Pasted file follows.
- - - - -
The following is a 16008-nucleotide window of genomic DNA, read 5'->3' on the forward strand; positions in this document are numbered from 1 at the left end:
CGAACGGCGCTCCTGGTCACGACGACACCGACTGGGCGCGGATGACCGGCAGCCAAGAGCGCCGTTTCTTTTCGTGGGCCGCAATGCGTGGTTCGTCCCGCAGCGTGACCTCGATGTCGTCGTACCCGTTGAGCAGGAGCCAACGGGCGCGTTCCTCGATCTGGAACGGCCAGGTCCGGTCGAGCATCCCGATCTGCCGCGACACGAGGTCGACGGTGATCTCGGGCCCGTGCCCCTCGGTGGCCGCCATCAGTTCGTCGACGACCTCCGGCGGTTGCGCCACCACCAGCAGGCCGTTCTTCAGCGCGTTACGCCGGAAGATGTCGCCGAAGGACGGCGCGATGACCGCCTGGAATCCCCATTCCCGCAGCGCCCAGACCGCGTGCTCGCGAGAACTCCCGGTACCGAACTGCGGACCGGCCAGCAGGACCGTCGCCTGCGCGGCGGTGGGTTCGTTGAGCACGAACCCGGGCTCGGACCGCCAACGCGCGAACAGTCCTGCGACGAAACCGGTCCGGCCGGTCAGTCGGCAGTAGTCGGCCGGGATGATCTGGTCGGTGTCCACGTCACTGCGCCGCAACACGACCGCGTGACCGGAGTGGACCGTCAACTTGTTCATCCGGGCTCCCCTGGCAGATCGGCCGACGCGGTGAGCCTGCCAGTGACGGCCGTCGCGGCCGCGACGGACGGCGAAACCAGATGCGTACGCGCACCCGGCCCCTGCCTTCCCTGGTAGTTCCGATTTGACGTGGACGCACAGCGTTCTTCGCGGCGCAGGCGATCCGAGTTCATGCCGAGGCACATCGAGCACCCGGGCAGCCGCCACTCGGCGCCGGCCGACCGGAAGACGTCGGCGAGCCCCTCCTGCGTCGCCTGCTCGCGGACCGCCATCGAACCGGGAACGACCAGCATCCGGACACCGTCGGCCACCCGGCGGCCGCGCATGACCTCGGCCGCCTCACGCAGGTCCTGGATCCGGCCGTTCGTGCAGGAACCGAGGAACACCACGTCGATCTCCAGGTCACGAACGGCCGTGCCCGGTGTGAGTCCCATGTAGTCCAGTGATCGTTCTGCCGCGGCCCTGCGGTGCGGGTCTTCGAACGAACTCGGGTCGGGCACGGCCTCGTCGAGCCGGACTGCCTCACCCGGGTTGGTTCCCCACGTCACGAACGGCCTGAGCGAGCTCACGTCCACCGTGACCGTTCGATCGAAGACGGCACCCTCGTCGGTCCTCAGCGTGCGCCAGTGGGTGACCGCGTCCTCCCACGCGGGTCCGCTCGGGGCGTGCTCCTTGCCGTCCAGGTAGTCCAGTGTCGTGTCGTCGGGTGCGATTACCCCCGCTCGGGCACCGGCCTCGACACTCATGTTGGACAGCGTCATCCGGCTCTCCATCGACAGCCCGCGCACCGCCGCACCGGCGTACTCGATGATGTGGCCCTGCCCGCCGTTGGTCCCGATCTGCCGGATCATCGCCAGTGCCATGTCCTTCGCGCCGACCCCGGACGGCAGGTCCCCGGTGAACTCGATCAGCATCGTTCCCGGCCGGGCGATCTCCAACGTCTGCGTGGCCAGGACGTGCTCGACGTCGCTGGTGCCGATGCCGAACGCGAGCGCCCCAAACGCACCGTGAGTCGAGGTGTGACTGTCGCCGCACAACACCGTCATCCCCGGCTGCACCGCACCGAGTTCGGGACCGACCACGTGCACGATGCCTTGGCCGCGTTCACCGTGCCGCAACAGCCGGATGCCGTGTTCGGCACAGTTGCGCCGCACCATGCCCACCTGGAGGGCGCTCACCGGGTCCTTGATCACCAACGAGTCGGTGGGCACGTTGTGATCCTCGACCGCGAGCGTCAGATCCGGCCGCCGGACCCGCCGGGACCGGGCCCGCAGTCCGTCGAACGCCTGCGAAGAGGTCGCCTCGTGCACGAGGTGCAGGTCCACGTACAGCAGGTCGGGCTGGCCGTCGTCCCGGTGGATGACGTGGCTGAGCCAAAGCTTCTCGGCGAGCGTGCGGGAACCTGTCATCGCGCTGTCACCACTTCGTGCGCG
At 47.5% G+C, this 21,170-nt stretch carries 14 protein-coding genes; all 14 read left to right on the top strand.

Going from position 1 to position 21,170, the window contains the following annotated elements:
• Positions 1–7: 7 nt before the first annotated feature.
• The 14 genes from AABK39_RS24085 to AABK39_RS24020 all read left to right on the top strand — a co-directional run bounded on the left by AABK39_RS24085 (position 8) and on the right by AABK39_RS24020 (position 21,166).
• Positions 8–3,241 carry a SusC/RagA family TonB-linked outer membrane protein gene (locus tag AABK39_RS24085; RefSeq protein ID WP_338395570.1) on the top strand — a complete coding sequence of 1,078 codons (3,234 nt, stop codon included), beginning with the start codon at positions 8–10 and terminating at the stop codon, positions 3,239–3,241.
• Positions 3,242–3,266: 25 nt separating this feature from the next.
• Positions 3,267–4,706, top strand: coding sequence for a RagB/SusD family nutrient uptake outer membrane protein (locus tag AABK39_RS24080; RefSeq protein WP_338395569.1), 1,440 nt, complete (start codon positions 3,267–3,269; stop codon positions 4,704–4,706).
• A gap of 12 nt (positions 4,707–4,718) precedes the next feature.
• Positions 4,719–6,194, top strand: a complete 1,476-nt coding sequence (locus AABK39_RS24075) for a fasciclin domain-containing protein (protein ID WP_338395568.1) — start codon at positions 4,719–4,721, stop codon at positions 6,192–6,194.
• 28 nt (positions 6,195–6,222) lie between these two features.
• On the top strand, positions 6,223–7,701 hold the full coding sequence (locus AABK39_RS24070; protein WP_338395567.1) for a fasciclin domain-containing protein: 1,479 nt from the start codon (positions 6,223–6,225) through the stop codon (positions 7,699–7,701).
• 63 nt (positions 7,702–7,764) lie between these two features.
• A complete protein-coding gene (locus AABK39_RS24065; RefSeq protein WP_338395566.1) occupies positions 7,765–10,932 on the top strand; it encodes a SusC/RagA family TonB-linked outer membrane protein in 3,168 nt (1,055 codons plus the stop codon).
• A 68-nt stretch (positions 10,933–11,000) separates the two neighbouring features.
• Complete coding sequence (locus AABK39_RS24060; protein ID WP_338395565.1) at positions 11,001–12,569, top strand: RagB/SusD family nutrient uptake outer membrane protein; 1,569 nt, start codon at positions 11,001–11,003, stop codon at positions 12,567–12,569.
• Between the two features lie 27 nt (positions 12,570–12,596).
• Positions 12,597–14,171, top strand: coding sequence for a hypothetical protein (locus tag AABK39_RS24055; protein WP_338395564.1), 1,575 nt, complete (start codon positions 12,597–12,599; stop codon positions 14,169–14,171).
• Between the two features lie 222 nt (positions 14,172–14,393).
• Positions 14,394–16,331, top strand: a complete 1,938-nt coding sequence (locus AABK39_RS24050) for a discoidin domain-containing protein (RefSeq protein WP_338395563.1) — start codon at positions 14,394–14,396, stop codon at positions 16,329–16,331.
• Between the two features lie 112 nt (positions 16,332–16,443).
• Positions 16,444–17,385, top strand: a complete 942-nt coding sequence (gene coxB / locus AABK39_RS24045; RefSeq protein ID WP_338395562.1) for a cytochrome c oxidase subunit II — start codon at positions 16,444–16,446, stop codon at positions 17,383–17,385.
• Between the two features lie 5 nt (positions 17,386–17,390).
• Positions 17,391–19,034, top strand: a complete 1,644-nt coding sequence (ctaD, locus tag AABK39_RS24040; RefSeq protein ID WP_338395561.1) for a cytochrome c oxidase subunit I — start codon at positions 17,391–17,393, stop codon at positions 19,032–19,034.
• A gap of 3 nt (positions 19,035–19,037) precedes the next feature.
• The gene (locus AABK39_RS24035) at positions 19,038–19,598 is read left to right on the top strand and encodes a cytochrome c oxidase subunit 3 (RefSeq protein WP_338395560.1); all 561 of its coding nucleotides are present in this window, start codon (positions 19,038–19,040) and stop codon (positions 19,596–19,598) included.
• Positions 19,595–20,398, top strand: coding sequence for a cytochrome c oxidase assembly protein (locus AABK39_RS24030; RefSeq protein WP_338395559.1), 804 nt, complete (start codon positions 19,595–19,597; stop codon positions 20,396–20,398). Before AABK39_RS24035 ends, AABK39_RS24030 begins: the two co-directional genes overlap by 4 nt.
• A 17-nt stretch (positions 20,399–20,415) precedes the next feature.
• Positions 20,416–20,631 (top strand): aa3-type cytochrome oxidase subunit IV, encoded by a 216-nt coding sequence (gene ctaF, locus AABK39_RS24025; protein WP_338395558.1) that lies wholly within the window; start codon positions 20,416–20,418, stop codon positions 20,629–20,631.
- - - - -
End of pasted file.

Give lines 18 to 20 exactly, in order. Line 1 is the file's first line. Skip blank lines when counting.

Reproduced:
• Between the two features lie 27 nt (positions 12,570–12,596).
• Positions 12,597–14,171, top strand: coding sequence for a hypothetical protein (locus tag AABK39_RS24055; protein WP_338395564.1), 1,575 nt, complete (start codon positions 12,597–12,599; stop codon positions 14,169–14,171).
• Between the two features lie 222 nt (positions 14,172–14,393).